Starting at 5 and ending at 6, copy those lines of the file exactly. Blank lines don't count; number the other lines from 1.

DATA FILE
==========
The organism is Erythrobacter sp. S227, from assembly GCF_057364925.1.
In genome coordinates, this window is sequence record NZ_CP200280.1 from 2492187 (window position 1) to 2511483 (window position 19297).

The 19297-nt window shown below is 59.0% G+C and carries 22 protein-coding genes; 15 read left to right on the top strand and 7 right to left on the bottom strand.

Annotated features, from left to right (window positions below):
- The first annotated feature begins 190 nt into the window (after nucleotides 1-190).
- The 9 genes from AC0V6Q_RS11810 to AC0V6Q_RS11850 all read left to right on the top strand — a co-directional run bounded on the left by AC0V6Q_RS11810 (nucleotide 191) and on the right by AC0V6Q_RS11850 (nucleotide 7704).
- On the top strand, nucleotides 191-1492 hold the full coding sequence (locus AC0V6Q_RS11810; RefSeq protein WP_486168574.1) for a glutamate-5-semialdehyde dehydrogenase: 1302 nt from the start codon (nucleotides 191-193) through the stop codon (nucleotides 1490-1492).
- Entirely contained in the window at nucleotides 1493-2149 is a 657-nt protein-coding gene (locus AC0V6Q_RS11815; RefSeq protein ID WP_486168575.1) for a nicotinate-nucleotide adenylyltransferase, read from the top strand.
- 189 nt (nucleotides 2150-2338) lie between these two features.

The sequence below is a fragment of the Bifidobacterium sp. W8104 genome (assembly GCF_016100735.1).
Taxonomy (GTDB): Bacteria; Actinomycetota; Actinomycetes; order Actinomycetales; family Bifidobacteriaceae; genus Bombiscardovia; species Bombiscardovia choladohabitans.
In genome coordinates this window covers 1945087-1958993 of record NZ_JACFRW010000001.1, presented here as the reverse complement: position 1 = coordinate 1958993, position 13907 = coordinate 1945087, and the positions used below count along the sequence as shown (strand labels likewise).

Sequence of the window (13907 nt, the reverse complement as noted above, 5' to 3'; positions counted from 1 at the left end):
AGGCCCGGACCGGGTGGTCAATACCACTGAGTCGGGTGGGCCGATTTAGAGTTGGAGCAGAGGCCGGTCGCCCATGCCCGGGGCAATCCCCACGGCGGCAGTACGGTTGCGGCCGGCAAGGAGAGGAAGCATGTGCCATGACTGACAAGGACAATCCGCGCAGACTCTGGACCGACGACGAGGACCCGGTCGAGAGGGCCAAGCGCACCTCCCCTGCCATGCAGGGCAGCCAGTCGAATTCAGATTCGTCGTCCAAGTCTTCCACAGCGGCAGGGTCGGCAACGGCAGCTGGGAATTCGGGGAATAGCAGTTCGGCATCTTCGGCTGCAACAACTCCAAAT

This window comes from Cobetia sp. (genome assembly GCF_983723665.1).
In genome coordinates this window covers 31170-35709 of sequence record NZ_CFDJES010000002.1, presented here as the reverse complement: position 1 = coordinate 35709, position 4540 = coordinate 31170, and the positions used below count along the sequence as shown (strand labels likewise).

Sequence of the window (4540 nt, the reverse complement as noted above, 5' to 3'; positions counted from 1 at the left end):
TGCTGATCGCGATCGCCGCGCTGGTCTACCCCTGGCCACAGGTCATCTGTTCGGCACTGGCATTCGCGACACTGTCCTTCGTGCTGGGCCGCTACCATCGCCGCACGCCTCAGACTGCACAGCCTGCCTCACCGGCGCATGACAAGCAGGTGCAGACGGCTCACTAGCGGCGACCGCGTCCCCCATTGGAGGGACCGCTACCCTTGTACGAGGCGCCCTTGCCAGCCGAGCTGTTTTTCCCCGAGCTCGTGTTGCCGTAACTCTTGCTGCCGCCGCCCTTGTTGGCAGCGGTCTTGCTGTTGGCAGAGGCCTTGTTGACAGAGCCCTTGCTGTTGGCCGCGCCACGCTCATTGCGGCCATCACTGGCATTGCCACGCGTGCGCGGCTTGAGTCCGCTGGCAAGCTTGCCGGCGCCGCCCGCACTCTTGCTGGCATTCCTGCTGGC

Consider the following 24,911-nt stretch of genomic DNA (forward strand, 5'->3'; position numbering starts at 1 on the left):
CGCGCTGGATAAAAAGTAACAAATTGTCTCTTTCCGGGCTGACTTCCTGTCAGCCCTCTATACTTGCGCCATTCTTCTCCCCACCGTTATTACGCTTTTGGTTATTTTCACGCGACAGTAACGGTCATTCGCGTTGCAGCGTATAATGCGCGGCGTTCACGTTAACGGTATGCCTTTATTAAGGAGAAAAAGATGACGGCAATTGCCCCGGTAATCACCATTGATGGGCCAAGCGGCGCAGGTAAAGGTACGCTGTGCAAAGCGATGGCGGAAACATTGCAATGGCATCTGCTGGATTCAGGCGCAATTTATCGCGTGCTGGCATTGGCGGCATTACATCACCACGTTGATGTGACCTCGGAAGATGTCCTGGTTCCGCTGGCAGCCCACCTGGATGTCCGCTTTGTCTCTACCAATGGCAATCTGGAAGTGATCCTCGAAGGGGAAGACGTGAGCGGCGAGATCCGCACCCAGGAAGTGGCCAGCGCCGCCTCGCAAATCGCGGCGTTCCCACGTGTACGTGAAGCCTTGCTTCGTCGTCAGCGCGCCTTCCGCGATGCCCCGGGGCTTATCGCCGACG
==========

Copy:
- The first annotated feature begins 190 nt into the window (after nucleotides 1-190).
- The 9 genes from AC0V6Q_RS11810 to AC0V6Q_RS11850 all read left to right on the top strand — a co-directional run bounded on the left by AC0V6Q_RS11810 (nucleotide 191) and on the right by AC0V6Q_RS11850 (nucleotide 7704).